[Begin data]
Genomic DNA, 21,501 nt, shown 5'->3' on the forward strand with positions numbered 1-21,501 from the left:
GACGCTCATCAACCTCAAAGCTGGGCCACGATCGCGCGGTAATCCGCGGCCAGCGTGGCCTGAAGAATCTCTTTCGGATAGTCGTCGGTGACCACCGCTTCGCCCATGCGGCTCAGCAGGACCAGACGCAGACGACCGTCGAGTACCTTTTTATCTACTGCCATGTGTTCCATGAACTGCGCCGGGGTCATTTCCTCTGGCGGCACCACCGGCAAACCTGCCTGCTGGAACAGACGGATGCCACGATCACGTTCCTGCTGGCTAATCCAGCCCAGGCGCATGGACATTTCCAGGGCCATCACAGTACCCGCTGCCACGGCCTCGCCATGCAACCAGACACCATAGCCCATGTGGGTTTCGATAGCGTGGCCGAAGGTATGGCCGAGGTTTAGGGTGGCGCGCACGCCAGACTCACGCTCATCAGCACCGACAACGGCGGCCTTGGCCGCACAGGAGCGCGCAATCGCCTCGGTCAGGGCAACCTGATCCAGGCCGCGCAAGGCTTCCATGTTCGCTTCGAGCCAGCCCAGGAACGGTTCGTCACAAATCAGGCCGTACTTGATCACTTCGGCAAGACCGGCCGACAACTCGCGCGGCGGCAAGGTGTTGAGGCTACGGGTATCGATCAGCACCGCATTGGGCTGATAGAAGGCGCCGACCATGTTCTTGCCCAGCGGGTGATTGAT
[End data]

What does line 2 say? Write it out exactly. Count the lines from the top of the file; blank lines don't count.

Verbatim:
GACGCTCATCAACCTCAAAGCTGGGCCACGATCGCGCGGTAATCCGCGGCCAGCGTGGCCTGAAGAATCTCTTTCGGATAGTCGTCGGTGACCACCGCTTCGCCCATGCGGCTCAGCAGGACCAGACGCAGACGACCGTCGAGTACCTTTTTATCTACTGCCATGTGTTCCATGAACTGCGCCGGGGTCATTTCCTCTGGCGGCACCACCGGCAAACCTGCCTGCTGGAACAGACGGATGCCACGATCACGTTCCTGCTGGCTAATCCAGCCCAGGCGCATGGACATTTCCAGGGCCATCACAGTACCCGCTGCCACGGCCTCGCCATGCAACCAGACACCATAGCCCATGTGGGTTTCGATAGCGTGGCCGAAGGTATGGCCGAGGTTTAGGGTGGCGCGCACGCCAGACTCACGCTCATCAGCACCGACAACGGCGGCCTTGGCCGCACAGGAGCGCGCAATCGCCTCGGTCAGGGCAACCTGATCCAGGCCGCGCAAGGCTTCCATGTTCGCTTCGAGCCAGCCCAGGAACGGTTCGTCACAAATCAGGCCGTACTTGATCACTTCGGCAAGACCGGCCGACAACTCGCGCGGCGGCAAGGTGTTGAGGCTACGGGTATCGATCAGCACCGCATTGGGCTGATAGAAGGCGCCGACCATGTTCTTGCCCAGCGGGTGATTGAT